Unless a major trade happens (fingers crossed!) Boston has 12 players under contract, not counting any of their rookies, meaning their roster has more or less taken shape. The NBA hard-caps rosters at 15, so the Celtics have room to sign three rookies if they’d like, something I’m sure they’ll wait to do till the very last moment to have maximum trade flexibility.
So, with the roster potentially set, let’s draft the Boston Celtics, not in terms of fantasy value or value this year, but taking into account their contract, team control, and potential. The first overall pick would be the player that you would most want to build your team around, the second pick would be the next player you would want to build your team around, and so on. Since it isn’t perfectly clear yet which rookies the Celtics will sign (or which ones are staying overseas) for the purposes of this exercise I’m working with the 12 players Boston has under contract plus Jaylen Brown. Starting with Avery Bradley, here is the last half of the draft, the 7th-13th picks.
This pick is where value passed the next couple seasons really comes into play. Bradley is the fourth best player on the Celtics and is still young, — last season, his best, was probably the first year of his prime. 2016-17 will be his age 25 season. Bradley is the type of player who is plug-and-play; no matter what team he’s on, there is a role for him. In 2015-16, out of 27 players who took more than five 3pt shots a game he was 18th in efficiency with a solid 36% clip. Last? Kobe Bryant with a gouge-your-eyes-out 28%.
Known as a defensive specialist, Bradley passes the eye test but has never rated well under advanced metrics. He’s a really good defender, but probably overrated overall. His one red herring is his height; 6’ 2” for a shoot guard is really bad and may relate to the difference between the numbers and eye test for his defense. Bradley rarely grabs rebounds and it is easy for dead-eye shooters to shoot over a guy who is five inches shorter.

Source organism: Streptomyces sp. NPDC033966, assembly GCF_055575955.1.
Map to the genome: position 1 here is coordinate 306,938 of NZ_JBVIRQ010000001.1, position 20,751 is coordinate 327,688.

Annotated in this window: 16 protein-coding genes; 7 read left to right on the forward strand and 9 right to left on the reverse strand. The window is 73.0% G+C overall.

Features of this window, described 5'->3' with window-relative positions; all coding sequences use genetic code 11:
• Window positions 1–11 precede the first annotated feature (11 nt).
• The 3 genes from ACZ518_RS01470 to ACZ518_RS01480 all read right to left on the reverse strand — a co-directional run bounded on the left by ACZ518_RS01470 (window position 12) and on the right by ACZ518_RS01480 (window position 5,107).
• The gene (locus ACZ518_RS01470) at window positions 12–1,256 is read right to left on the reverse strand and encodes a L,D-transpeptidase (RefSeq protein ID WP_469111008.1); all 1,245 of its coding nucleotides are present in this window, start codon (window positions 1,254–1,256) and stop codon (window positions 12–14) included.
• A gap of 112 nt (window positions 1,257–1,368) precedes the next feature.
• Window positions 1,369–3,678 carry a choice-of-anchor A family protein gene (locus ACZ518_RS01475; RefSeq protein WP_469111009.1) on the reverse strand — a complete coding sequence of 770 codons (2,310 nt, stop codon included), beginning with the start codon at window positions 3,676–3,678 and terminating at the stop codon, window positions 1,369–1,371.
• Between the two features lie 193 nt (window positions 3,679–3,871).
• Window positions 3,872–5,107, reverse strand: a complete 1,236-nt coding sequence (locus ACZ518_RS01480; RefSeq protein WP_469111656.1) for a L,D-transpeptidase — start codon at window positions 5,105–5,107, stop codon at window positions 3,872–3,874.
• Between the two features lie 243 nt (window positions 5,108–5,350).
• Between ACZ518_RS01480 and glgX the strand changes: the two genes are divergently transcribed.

So, there are arguments for Bradley to be higher on this list, good arguments that may be better than mine. But, with two years left on his contract (albeit at a very reasonable salary) there isn’t the team control I want when building my franchise. Compared to a guy like Terry Rozier (who balled in Summer League and projects to be a similar player with a better handle) who has three years on a rookie scale contract then hits restricted free agency, a possible eight more years of team control, those two years don’t look as valuable.
Amir Johnson and Jonas Jerebko
These two can have their section written together; both players are in the final year on their contracts and are malleable – they could play on any team or in any system. Johnson is obviously the better of the two – a consistent starter for years who finishes strong at the rim, plays great defense, and always makes his teams better while on the court. Jerebko has the versatility to fit in with switchy defensive schemes and can shoot well enough to stretch the floor on offense, his overall game just isn’t nearly as strong as Johnson’s. Being known NBA qualities make them more valuable than the three players listed below them, but without contract security they can’t be placed any higher than this spot.
To be clear, Amir Johnson is the obvious 8th pick and Jerebko the 9th.
Mickey wins the contest of former Celtics first round picks who can’t find there way onto the court, placing above R.J. Hunter and James Young for this draft. Mickey has received the least playing time of the three but had a tremendous rookie season in the D-League averaging 17 points, 10 rebounds, and over 4 blocks per contest. He also shot a solid 7-20 (35%) from three-point range. An NBA “unicorn” is a big man who can protect the rim, switch on smaller guys, and space the floor – Mickey has the potential to do at least two of those things. He may belong ahead
of Jerebko and Johnson in these rankings but with so little NBA experience this spot feels right.
The only reason Hunter is ahead of James Young is the extra year on his rookie scale contract. Hunter got on the court sparingly last year and didn’t perform particularly well shooting 36% from the field and 30% from three. For what it’s work Hunter always looks good on the court; he’s a very fluid athlete with a nice stroke who always looks active and engaged while playing.
Nothing too much to say about Young; he hasn’t shown any ability to compete at the NBA level. His best basketball skill is his three-point shooting but he regressed badly during the 2015-16 D-League season after a semi-promising rookie campaign in that league. Young still has two years on his rookie scale contract, and was touted as having solid potential coming out of the draft, but if he can’t get on the court this season he may be looking overseas for employment.
Picks 1-7 will be up this weekend.